• Responsible for routing communications between one machine and another.

  • Accepts requests to send packets to destination address.

  • Internet Protocol (IP) encapsulates packets in IP datagram with IP header and uses routing algorithm to decide whether to send directly or indirectly.

  • Also handles incoming IP datagrams.

    • If addressed to local machine, remove the IP datagram header and pass up to transport layer.


Internet layer example

Internet Layer Example

  • IP outline:

    • Time to live: 128

    • Header checksum: 0x57d1

    • Source: my home pc (69.140.128.222)

    • Destination: www.cs.umd.edu (128.8.10.143)

IP datagram header

TCP header

HTTP Message

Src: 69.140.128.222

Dst: 128.8.10.143 TTL: 128

Src: 1081 Dst: 80

Chksum: 0xa858

GET /~hugue/index.html HTTP/1.1

Host: www.cs.umd.edu


Network interface layer

Network Interface Layer

  • Accepts IP datagrams and transmits over specific networks.

  • Maybe a simple device driver (e.g. an Ethernet driver) or a complex subsystem with further data link protocols.


Network interface layer example

Network Interface Layer Example

  • Ethernet outline:

    • Destination: 00:a0:cc:54:1d:4e

    • Source: 00:e0:81:10:19:fc

    • Type: IP

Ethernet Frame

Src: 00:e0:81:10:19:fc Dst: 00:a0:cc:54:1d:4e Type: IP

Src: 69.140.128.222

Dst: 128.8.10.143 TTL: 128

Src: 1081 Dst: 80

Chksum: 0xa858

GET /~hugue/index.html HTTP/1.1

Host: www.cs.umd.edu


Ports and addresses

Ports and Addresses

  • Ports are destination points within a host computer.

  • Processes are attached to the ports, enabling them to communicate.

  • Transport layer addresses are composed of network address of the host computer and a port number.

  • In the Internet every host is assigned a unique IP number which is used in routing.

  • In an Ethernet each host is responsible for recognizing that the messages meant for it.


1 2 protocol layering

1.2 Protocol Layering

Host A

Host B

Application Layer

Application Layer

Message

Transport Layer

Transport Layer

Packet

Internet Layer

Internet Layer

Datagram

Network Interface

Network Interface

Frame

Physical Network


Protocol layering

Protocol Layering

Web Browser

Web Server

Application Layer

Application Layer

HTTP Message

Transport Layer

Transport Layer

TCP Packet

Internet Layer

Internet Layer

IP Datagram

Network Layer

Network Layer

Ethernet Frame

Physical Network


Protocol hierarchies

Protocol Hierarchies

  • Protocols are stacked vertically as series of ‘layers’.

  • Each layer offers services to layer above, shielding implementation details.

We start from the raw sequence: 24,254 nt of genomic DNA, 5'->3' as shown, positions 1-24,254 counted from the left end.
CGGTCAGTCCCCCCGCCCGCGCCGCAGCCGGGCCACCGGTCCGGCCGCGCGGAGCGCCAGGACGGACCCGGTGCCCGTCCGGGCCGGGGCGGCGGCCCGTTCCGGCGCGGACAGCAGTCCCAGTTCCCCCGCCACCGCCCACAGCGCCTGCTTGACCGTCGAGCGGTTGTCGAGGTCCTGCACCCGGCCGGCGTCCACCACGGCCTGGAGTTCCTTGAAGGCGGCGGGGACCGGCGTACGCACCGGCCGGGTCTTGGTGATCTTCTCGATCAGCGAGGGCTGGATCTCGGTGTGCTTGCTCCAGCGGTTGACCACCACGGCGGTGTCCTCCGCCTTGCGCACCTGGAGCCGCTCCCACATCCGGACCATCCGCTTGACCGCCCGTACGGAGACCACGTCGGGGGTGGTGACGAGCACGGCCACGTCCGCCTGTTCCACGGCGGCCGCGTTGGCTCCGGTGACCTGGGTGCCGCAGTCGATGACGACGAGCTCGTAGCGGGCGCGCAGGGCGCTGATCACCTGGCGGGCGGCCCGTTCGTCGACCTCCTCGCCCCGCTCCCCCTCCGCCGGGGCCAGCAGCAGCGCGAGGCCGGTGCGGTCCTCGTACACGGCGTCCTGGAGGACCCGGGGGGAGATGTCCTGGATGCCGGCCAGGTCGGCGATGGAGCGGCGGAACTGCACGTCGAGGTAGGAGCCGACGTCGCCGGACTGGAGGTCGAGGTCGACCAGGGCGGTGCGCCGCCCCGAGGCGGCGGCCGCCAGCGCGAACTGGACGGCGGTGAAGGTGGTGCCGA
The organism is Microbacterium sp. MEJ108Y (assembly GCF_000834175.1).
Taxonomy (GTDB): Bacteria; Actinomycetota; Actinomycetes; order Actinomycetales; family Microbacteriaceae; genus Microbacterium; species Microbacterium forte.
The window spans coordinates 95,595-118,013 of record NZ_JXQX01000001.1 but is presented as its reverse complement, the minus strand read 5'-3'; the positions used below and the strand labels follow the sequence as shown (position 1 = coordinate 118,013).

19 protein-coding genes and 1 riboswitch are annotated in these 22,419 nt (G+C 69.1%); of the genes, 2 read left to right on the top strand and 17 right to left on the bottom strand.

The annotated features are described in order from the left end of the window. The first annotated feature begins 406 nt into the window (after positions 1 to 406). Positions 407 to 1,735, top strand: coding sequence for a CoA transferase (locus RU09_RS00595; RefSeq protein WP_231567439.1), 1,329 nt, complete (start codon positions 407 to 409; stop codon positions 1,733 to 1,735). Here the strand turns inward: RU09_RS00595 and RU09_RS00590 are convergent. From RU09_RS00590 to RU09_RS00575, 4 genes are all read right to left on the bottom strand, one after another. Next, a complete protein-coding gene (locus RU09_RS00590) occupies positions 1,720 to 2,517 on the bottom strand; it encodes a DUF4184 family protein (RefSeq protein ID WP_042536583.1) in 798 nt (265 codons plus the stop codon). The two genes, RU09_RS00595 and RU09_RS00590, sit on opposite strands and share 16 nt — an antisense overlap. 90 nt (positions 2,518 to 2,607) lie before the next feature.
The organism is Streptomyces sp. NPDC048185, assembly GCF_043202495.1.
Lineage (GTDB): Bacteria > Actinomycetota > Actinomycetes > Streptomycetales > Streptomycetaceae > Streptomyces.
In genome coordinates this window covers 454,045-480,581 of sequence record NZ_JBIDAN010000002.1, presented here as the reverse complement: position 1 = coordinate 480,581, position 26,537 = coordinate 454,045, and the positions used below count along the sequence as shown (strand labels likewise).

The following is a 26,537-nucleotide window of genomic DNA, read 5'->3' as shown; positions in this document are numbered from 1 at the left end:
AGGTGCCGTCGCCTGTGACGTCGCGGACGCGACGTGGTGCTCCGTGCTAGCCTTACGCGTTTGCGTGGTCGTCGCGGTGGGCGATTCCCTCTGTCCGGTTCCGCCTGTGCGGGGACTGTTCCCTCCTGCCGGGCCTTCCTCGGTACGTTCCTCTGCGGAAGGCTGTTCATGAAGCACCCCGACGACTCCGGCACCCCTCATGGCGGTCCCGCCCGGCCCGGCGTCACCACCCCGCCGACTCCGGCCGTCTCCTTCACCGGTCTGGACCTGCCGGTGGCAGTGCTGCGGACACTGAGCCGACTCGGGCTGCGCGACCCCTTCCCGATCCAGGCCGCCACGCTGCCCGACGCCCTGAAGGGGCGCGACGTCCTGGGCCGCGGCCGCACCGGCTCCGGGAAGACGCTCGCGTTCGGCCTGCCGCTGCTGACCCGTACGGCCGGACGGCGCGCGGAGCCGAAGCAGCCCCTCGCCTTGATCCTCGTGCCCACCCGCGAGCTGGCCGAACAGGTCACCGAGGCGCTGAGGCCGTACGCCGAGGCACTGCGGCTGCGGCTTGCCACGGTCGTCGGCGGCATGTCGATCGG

• Layer n on one machine communicates with layer n on another machine (they are peer processes/entities) using Layer n Protocol.


Layers protocols interfaces

Layers, Protocols & Interfaces

Layer n/n+1

interface

Layer n/n+1

interface

Layer n protocol

Layer n

Layer n

Layer n-1/n

interface

Layer n-1/n

interface

Layer 2/3

interface

Layer 2/3

interface

Layer 2 protocol

Layer 2

Layer 2

Layer 1/2

interface

Layer 1/2

interface

Layer 1 protocol

Layer 1

Layer 1

Physical communications medium


Layer interface design

Layer/Interface Design

  • Important objective is ‘clean’ interfaces, having minimal set of well-defined services.

  • Clean-cut interfaces enable:

    • minimisation of inter-layer communications

    • easy replacement of individual layers

  • Set of layers and protocols is the Network Architecture.


Virtual actual communications

Virtual & Actual Communications

  • Important to understand difference between:

    • virtual and actual communications,

    • protocols and interfaces.

  • Peer processes ‘think’ of communications as being ‘horizontal’ using protocol.

  • Actual communications is via interfaces (and the physical communications medium).

  • Peer process idea is key to network design.


Design issues

Design Issues

  • Some issues affect many layers, e.g:

    • need to address data (say who it’s for),

    • possible need for setting up connections,

    • data transfer rules (simplex, half-duplex, ...),

    • error management,

    • deal with message component re-ordering,

    • flow control,

    • routing

    • security


1 3 internetworking and routing

1.3 Internetworking and Routing